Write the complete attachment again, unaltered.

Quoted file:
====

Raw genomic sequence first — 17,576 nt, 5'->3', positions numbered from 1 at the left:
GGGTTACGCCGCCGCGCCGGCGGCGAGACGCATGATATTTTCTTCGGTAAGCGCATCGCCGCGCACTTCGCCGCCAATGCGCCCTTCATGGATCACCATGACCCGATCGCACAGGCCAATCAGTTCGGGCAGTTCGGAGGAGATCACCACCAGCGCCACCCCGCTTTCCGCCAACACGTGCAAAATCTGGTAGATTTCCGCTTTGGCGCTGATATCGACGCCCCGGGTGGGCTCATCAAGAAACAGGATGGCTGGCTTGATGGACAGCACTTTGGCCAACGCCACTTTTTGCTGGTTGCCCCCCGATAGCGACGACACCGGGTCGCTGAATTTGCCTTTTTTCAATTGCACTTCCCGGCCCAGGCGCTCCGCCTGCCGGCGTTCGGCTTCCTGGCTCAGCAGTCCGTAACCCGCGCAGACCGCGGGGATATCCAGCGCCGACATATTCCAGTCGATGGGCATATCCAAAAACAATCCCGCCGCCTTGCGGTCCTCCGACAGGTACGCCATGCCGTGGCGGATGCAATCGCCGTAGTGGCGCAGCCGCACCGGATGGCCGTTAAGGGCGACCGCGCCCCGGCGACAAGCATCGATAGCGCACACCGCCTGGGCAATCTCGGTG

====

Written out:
Raw genomic sequence first — 17,576 nt, 5'->3', positions numbered from 1 at the left:
GGGTTACGCCGCCGCGCCGGCGGCGAGACGCATGATATTTTCTTCGGTAAGCGCATCGCCGCGCACTTCGCCGCCAATGCGCCCTTCATGGATCACCATGACCCGATCGCACAGGCCAATCAGTTCGGGCAGTTCGGAGGAGATCACCACCAGCGCCACCCCGCTTTCCGCCAACACGTGCAAAATCTGGTAGATTTCCGCTTTGGCGCTGATATCGACGCCCCGGGTGGGCTCATCAAGAAACAGGATGGCTGGCTTGATGGACAGCACTTTGGCCAACGCCACTTTTTGCTGGTTGCCCCCCGATAGCGACGACACCGGGTCGCTGAATTTGCCTTTTTTCAATTGCACTTCCCGGCCCAGGCGCTCCGCCTGCCGGCGTTCGGCTTCCTGGCTCAGCAGTCCGTAACCCGCGCAGACCGCGGGGATATCCAGCGCCGACATATTCCAGTCGATGGGCATATCCAAAAACAATCCCGCCGCCTTGCGGTCCTCCGACAGGTACGCCATGCCGTGGCGGATGCAATCGCCGTAGTGGCGCAGCCGCACCGGATGGCCGTTAAGGGCGACCGCGCCCCGGCGACAAGCATCGATAGCGCACACCGCCTGGGCAATCTCGGTG